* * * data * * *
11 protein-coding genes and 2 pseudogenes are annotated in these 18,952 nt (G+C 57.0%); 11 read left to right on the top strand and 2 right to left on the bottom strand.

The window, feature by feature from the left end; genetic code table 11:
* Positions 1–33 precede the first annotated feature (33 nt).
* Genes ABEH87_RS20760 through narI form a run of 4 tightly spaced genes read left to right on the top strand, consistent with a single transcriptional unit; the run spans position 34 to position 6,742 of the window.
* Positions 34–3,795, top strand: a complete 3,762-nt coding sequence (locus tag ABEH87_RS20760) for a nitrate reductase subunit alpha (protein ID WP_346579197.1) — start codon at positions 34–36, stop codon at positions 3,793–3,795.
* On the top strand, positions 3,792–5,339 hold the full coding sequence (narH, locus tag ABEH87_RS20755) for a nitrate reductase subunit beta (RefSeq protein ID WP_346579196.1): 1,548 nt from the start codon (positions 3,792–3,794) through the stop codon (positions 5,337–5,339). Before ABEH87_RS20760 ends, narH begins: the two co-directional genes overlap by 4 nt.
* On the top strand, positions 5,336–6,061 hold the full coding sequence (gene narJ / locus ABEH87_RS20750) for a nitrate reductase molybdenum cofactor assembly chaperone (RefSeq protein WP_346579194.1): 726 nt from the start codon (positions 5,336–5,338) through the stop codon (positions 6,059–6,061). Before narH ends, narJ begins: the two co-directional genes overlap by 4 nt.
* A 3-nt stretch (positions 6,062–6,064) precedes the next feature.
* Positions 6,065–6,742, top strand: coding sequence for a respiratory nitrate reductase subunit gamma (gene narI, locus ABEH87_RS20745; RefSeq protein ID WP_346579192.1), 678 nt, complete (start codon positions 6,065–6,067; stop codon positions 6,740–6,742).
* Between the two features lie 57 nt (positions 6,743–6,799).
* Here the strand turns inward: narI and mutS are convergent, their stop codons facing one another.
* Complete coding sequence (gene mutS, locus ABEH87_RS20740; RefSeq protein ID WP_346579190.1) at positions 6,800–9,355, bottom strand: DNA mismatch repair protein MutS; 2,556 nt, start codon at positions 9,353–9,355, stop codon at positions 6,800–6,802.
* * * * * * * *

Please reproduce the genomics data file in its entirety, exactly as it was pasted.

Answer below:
11 protein-coding genes and 2 pseudogenes are annotated in these 18,952 nt (G+C 57.0%); 11 read left to right on the top strand and 2 right to left on the bottom strand.

The window, feature by feature from the left end; genetic code table 11:
* Positions 1–33 precede the first annotated feature (33 nt).
* Genes ABEH87_RS20760 through narI form a run of 4 tightly spaced genes read left to right on the top strand, consistent with a single transcriptional unit; the run spans position 34 to position 6,742 of the window.
* Positions 34–3,795, top strand: a complete 3,762-nt coding sequence (locus tag ABEH87_RS20760) for a nitrate reductase subunit alpha (protein ID WP_346579197.1) — start codon at positions 34–36, stop codon at positions 3,793–3,795.
* On the top strand, positions 3,792–5,339 hold the full coding sequence (narH, locus tag ABEH87_RS20755) for a nitrate reductase subunit beta (RefSeq protein ID WP_346579196.1): 1,548 nt from the start codon (positions 3,792–3,794) through the stop codon (positions 5,337–5,339). Before ABEH87_RS20760 ends, narH begins: the two co-directional genes overlap by 4 nt.
* On the top strand, positions 5,336–6,061 hold the full coding sequence (gene narJ / locus ABEH87_RS20750) for a nitrate reductase molybdenum cofactor assembly chaperone (RefSeq protein WP_346579194.1): 726 nt from the start codon (positions 5,336–5,338) through the stop codon (positions 6,059–6,061). Before narH ends, narJ begins: the two co-directional genes overlap by 4 nt.
* A 3-nt stretch (positions 6,062–6,064) precedes the next feature.
* Positions 6,065–6,742, top strand: coding sequence for a respiratory nitrate reductase subunit gamma (gene narI, locus ABEH87_RS20745; RefSeq protein ID WP_346579192.1), 678 nt, complete (start codon positions 6,065–6,067; stop codon positions 6,740–6,742).
* Between the two features lie 57 nt (positions 6,743–6,799).
* Here the strand turns inward: narI and mutS are convergent, their stop codons facing one another.
* Complete coding sequence (gene mutS, locus ABEH87_RS20740; RefSeq protein ID WP_346579190.1) at positions 6,800–9,355, bottom strand: DNA mismatch repair protein MutS; 2,556 nt, start codon at positions 9,353–9,355, stop codon at positions 6,800–6,802.